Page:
If you want a true fall/winter dish with lots of flavor, then using a sage butter sauce with hazelnuts for your pumpkin ravioli is a winner.

The sauce works without the hazelnuts, too, in case you’re allergic. 


  • ½ cup unsalted butter
  • 6 fresh sage leaves or ¾ teaspoons of ground sage
  • ¼ teaspoon freshly grated nutmeg (sub with ground nutmeg in case you don’t have fresh nutmeg at hand)
  • ½ cup grated parmesan
  • 2 amaretti cookies
  • ½ cup toasted and chopped hazelnuts (optional)
  • Salt and pepper to taste


Step One: Preheat the oven to 350 degrees Fahrenheit. Spread out the hazelnuts on a rimmed baking sheet or on a baking tray. Roast the hazelnuts for about ten minutes or until the skin starts to brown and crack. Stir occasionally.  

Step Two: Melt the stick of butter over low heat in a small sautée pan or saucepan. 

Step Three: Tear the fresh sage leaves. Just as the butter begins to sizzle and brown, toss the torn sage leaves into the pan and fry for about 20-30 seconds. 

Step Four: Remove the pan from the heat and grate in the nutmeg. Stir. 

Step Five: Plate the ravioli and pour the butter sauce over the ravioli, and sprinkle with grated parmesan cheese.

Step Six: Sprinkle the plates with roasted and chopped hazelnuts and grate the amaretti cookies over the dish and serve immediately. Season to taste with freshly ground salt and pepper.

Pumpkin Ravioli With Garlic And Sage Brown Butter Sauce

If you just can’t resist the taste of garlic, then what better sauce to pair your pumpkin ravioli with than garlic and sage brown butter sauce?

If you aren’t a fan of sage, you can even omit that, though it adds a lovely touch to the meal. 


  • 1/3 cup butter
  • 1 clove of garlic, minced
  • 1 teaspoon kosher salt
  • 1/4 teaspoon pepper
  • 1/4 teaspoon fresh sage, finely cut


Step One: Mince the garlic and cut the sage. 

Step Two: Melt the butter in a medium saucepan.  

Step Three: Once the butter has melted, add the minced garlic and cook for one minute. Ensure you don’t burn the garlic–watch the temperature.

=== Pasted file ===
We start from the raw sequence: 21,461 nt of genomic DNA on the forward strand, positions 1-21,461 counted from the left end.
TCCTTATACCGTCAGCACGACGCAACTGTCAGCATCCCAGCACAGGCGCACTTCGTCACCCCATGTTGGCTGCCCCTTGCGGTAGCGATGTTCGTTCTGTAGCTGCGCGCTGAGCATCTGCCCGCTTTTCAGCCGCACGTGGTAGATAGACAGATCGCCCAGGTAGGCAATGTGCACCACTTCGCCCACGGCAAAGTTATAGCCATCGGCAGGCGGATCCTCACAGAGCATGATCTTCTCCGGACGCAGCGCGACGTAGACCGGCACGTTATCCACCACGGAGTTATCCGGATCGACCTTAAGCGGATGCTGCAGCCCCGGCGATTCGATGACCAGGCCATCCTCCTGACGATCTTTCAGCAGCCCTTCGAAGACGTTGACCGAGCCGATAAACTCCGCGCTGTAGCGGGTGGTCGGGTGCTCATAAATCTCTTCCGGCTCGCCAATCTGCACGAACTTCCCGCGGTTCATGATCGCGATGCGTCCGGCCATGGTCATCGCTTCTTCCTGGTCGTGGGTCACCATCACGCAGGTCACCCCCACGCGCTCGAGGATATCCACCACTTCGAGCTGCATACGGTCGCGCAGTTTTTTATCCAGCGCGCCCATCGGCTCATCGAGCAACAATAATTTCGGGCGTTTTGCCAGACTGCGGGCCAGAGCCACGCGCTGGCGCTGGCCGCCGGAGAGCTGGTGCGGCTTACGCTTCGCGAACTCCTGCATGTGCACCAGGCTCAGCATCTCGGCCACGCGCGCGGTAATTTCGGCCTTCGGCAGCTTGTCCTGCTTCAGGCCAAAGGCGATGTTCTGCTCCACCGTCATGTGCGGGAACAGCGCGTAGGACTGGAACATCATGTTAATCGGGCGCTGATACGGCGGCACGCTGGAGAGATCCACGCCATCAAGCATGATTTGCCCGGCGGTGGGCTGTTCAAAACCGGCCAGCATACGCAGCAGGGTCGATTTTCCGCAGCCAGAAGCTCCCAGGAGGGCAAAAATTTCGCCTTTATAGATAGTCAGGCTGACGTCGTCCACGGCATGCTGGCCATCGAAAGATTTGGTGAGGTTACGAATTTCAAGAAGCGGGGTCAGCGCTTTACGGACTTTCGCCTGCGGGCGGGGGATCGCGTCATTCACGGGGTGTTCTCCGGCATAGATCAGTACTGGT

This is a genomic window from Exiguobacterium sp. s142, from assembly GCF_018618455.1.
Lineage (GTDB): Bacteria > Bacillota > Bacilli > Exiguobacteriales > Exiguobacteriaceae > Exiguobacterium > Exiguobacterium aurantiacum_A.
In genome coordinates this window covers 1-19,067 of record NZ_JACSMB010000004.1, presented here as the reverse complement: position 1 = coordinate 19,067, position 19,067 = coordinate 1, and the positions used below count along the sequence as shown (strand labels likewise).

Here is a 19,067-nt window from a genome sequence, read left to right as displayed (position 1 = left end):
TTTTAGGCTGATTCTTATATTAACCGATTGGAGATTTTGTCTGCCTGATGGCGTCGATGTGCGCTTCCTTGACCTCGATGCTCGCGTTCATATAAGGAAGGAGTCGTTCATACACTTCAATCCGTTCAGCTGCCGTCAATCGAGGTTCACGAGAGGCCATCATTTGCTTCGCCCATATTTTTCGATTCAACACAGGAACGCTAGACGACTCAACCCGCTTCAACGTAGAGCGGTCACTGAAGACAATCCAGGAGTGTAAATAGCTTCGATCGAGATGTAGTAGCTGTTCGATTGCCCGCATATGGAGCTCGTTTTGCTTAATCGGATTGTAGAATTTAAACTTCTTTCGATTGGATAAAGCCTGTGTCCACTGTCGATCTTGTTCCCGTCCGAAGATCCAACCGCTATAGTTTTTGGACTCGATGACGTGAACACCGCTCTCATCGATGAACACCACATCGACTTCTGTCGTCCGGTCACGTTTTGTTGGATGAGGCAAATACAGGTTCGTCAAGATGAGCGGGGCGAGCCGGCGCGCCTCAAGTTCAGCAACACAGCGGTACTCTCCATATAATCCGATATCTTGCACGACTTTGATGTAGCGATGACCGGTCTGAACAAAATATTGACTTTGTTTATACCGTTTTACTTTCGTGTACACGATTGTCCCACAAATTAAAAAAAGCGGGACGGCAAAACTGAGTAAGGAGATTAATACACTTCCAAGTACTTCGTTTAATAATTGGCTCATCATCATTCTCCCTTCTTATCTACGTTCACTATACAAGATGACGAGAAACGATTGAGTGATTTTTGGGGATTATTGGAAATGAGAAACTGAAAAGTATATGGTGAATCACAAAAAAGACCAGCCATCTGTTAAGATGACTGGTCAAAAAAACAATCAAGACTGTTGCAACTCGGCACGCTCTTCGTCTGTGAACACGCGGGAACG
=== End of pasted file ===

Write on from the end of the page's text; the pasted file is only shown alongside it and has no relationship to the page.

Step Four: Add the sage and season with salt and pepper to taste. 

Step Five: Either plate the ravioli and spoon over the sauce or add the ravioli to the pan, spoon over the sauce and then serve on plates. If fancy takes you, you can always grate some parmesan over the ravioli, too.

Pumpkin Ravioli with Apple Sage Butter Sauce

This recipe beautifully combines the tastes of fall and winter.

And the apple, while sweet like the pumpkin, adds a refreshing tang. A little bit tartness, in other words. 


  • 1/2 cup butter
  • 16-18 fresh sage leaves chopped or ripped
  • 1 apple – gala or Honeycrisp peeled, cored, and diced
  • 1 teaspoon apple cider vinegar
  • 1/4 cup walnuts chopped


Step One: Chop the walnuts and toast them in a small pan over medium heat. Stir often to avoid them burning. Cook until fragrant–about three to four minutes. 

Step Two: Put the butter in a large skillet and melt, again, over medium heat. Add the apple and apple cider vinegar and let it cook for two to three minutes. In the meantime, tear or chop the sage, then add that, and let it cook for another two to three minutes. It should, by that time, start to sizzle and fry. 

Step Three: Add the pumpkin ravioli to the butter sauce and scoop the sauce over the ravioli. 

Step Four: Plate the ravioli and sprinkle with the toasted walnuts. Add freshly ground salt and pepper if desired. 

The No Sauce Option

As mentioned in the intro, you can serve pumpkin ravioli as is–drizzle a bit of olive oil, or add a tablespoon of butter on top, season, and serve.

You can also grate some parmesan cheese on top or sprinkle some toasted nuts (as you can see, walnuts, hazelnuts, and pecans are favorites for pumpkin ravioli). 

The Side Salad

As pumpkin ravioli can be quite a heavy meal (especially if you go with the cream sauce), consider a side salad.

An arugula salad with leftover toasted nuts, apples, and cranberries is a great pairing. You can opt to add some green cheese to the salad, too.

For something a bit more bitter (great for contrast!), switch the arugula for endives.

For something sweeter, switch the arugula for baby spinach. Arugula comes in somewhere in the middle of those!  

Love Ravioli? Wondering what the best sauces are for other types? Then my other related guides may be of interest: